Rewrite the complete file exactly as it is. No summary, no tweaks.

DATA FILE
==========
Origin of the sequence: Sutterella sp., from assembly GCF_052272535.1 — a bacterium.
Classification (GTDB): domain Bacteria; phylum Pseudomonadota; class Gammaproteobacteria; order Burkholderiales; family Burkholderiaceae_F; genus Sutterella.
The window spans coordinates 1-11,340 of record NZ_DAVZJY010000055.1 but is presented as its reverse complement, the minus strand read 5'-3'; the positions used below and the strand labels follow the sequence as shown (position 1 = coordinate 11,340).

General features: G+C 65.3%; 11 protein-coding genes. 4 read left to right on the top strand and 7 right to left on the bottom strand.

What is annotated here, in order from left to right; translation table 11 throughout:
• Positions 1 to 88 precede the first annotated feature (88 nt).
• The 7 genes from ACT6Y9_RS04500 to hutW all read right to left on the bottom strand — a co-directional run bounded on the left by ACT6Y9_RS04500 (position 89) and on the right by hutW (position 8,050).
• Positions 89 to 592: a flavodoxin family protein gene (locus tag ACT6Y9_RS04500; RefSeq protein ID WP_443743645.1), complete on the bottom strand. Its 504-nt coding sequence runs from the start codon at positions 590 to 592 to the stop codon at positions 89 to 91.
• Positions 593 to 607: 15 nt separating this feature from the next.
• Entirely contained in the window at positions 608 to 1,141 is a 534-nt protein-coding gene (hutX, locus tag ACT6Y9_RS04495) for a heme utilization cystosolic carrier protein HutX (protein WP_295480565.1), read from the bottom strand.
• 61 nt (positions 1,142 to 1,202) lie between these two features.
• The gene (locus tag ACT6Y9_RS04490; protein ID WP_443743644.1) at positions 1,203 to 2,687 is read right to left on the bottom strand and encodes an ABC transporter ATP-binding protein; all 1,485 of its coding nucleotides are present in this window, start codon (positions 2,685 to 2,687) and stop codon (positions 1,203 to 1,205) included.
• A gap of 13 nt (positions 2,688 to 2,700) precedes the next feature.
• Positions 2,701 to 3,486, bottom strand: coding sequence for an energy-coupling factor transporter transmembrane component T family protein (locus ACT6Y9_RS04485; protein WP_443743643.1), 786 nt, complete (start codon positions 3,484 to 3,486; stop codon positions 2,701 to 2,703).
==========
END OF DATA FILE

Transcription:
Origin of the sequence: Sutterella sp., from assembly GCF_052272535.1 — a bacterium.
Classification (GTDB): domain Bacteria; phylum Pseudomonadota; class Gammaproteobacteria; order Burkholderiales; family Burkholderiaceae_F; genus Sutterella.
The window spans coordinates 1-11,340 of record NZ_DAVZJY010000055.1 but is presented as its reverse complement, the minus strand read 5'-3'; the positions used below and the strand labels follow the sequence as shown (position 1 = coordinate 11,340).

General features: G+C 65.3%; 11 protein-coding genes. 4 read left to right on the top strand and 7 right to left on the bottom strand.

What is annotated here, in order from left to right; translation table 11 throughout:
• Positions 1 to 88 precede the first annotated feature (88 nt).
• The 7 genes from ACT6Y9_RS04500 to hutW all read right to left on the bottom strand — a co-directional run bounded on the left by ACT6Y9_RS04500 (position 89) and on the right by hutW (position 8,050).
• Positions 89 to 592: a flavodoxin family protein gene (locus tag ACT6Y9_RS04500; RefSeq protein ID WP_443743645.1), complete on the bottom strand. Its 504-nt coding sequence runs from the start codon at positions 590 to 592 to the stop codon at positions 89 to 91.
• Positions 593 to 607: 15 nt separating this feature from the next.
• Entirely contained in the window at positions 608 to 1,141 is a 534-nt protein-coding gene (hutX, locus tag ACT6Y9_RS04495) for a heme utilization cystosolic carrier protein HutX (protein WP_295480565.1), read from the bottom strand.
• 61 nt (positions 1,142 to 1,202) lie between these two features.
• The gene (locus tag ACT6Y9_RS04490; protein ID WP_443743644.1) at positions 1,203 to 2,687 is read right to left on the bottom strand and encodes an ABC transporter ATP-binding protein; all 1,485 of its coding nucleotides are present in this window, start codon (positions 2,685 to 2,687) and stop codon (positions 1,203 to 1,205) included.
• A gap of 13 nt (positions 2,688 to 2,700) precedes the next feature.
• Positions 2,701 to 3,486, bottom strand: coding sequence for an energy-coupling factor transporter transmembrane component T family protein (locus ACT6Y9_RS04485; protein WP_443743643.1), 786 nt, complete (start codon positions 3,484 to 3,486; stop codon positions 2,701 to 2,703).